Tui na, is a form of Chinese manipulative therapy often used in
conjunction with acupuncture, moxibustion, fire cupping, Chinese
herbalism, tai chi, and qigong.
Tui na is a hands-on body treatment that uses Chinese taoist and martial
art principles to bring the body to balance. The principles being
balanced are the eight principles of Traditional Chinese Medicine (qv
because TCM was codified by the PRC out of many ancient traditions.) The
practitioner may brush, knead, roll/press and rub the areas between each
of the joints (known as the eight gates) to open the body's defensive (wei)
chi and get the energy moving in both the meridians and the muscles. The
practitioner can then use range of motion, traction, massage, with the
stimulation of acupressure points and to treat both acute and chronic
musculoskeletal conditions, as well as many non-musculoskeletal
conditions. Tui na is an integral part of Traditional Chinese Medicine (TCM)
and is taught in TCM schools as part of formal training in Oriental
medicine. Many East Asian martial arts schools also teach tui na to
their advanced students for the treatment and management of injury and
pain due to training. As with many other traditional Chinese medical
practices, there are several different schools with greater or lesser
differences in their approach to the discipline. It is related also to
Chinese massage or anma.
In ancient China, medical therapy was often classified into "external"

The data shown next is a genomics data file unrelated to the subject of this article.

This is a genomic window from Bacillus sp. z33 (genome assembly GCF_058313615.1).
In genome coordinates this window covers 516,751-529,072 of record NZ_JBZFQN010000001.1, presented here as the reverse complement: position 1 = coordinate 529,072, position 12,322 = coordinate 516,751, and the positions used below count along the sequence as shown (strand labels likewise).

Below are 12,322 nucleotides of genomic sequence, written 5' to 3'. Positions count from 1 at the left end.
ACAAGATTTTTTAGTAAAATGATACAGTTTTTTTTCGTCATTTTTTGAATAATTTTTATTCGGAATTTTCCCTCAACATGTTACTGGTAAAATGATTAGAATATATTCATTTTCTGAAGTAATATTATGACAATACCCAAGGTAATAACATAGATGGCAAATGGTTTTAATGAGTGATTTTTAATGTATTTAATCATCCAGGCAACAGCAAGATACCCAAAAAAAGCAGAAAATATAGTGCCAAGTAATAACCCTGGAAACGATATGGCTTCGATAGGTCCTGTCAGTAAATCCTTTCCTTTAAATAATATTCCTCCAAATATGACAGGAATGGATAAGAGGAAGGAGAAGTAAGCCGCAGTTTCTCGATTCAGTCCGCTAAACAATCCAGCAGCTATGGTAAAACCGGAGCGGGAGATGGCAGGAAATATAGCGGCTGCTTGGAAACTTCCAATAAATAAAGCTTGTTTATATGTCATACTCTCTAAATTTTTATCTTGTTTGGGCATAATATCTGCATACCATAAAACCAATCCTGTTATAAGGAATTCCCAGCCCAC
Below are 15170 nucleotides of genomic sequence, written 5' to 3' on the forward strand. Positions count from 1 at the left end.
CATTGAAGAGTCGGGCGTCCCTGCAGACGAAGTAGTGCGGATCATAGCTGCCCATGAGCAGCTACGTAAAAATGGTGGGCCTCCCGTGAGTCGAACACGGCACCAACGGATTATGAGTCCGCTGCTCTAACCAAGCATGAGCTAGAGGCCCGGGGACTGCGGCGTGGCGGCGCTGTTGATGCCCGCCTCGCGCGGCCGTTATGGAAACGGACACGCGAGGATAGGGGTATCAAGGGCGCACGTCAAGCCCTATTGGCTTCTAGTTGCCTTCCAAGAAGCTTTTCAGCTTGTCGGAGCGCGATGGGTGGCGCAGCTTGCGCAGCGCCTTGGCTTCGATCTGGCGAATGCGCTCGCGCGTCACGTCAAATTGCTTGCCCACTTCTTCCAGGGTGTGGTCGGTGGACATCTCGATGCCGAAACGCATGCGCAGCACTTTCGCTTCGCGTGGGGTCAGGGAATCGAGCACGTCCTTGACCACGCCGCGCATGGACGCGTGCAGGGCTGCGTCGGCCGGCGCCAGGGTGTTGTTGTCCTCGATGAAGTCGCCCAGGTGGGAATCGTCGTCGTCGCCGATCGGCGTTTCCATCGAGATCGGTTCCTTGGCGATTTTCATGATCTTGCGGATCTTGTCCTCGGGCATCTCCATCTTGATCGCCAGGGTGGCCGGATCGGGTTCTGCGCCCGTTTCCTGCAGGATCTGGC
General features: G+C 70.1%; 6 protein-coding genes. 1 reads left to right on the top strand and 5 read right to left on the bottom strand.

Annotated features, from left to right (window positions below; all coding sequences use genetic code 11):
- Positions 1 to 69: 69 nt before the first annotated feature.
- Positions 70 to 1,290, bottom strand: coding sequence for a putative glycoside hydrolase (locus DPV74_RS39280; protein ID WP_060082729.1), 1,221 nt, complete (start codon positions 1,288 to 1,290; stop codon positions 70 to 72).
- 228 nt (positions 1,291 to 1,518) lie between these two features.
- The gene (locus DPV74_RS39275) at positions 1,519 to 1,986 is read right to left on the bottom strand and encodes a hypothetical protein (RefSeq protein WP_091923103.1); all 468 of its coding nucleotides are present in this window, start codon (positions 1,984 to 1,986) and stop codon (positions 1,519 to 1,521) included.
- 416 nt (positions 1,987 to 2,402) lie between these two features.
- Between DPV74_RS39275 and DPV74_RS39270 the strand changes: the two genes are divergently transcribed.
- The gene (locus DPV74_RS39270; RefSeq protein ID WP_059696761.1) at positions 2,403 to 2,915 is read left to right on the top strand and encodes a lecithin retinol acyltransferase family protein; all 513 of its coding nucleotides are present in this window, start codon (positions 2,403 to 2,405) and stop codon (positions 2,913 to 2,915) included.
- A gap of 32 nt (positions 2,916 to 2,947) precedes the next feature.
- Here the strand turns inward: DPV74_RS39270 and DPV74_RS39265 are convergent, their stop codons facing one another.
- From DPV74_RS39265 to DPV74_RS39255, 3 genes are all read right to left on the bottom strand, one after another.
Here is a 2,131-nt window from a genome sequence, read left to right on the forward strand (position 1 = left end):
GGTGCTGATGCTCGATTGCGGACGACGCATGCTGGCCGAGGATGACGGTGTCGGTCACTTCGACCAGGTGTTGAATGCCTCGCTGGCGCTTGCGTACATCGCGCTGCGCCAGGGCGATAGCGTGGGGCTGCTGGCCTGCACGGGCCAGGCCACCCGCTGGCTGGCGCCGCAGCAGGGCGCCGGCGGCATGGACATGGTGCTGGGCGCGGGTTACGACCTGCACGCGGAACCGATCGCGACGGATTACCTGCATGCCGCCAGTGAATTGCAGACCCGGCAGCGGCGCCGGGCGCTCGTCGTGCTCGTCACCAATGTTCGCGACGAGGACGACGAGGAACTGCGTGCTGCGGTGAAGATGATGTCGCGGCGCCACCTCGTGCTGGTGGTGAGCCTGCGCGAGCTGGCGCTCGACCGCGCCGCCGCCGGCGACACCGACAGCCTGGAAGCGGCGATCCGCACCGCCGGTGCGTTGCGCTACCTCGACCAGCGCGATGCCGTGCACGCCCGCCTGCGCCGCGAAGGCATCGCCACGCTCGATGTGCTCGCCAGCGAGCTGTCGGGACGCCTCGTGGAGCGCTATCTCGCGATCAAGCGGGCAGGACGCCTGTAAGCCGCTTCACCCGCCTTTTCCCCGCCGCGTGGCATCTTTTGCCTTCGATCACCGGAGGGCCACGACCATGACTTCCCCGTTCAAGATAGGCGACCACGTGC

and "internal" treatments. Tui na was one of the external methods,
especially suitable for use on the elderly population and on infants.
Today it is subdivided into specialized treatment for infants, adults,
orthopedics, traumatology, cosmetology, rehabilitation, sports medicine,
etc. Tui na has been used extensively in China for over 2,000 years.
Tui na has fewer side effects than modern drug-based and chemical-based
treatments. It has been used to treat or complement the treatment of
many conditions; musculo-skeletal disorders and chronic stress-related
disorders of the digestive, respiratory, and reproductive systems.
Massage techniques are ubiquitous in almost all early human cultures.
Similar techniques date at least as early as the Shang Dynasty, around
1700 BC. Ancient inscriptions on oracle bones show that massage was used
to treat infants and adult digestive conditions. In his book Jin Gui Yao
Lue, Zhang Zhongjing, a famous physician in the Han Dynasty (206 BC),
wrote, "As soon as the heavy sensation of the limbs is felt, "Daoyin", "Tui
na", "Zhenjiu" and "Gaomo", all of which are therapeutic methods, are
carried out in order to prevent... the disease from gaining a start."
Around AD 700, Tui na had developed into a separate study in the
Imperial Medical College.
As the art of massage continued to develop and gain structure, it merged
(around 1600 AD) with another technique called tui na, which was the
specialty of bone-setting using deep manipulation. It was also around
this time that the different systems of tui na became popular, each with
its own sets of rules and methods.
It is not unusual to see practitioners working on street corners and
parks in modern China. Tui na is an occupation that is particularly
suitable to those with physical disabilities and in China, many blind
persons receive training in the art of tui na, where their heightened
sense of touch is a great benefit. Naprapathy is also called tuina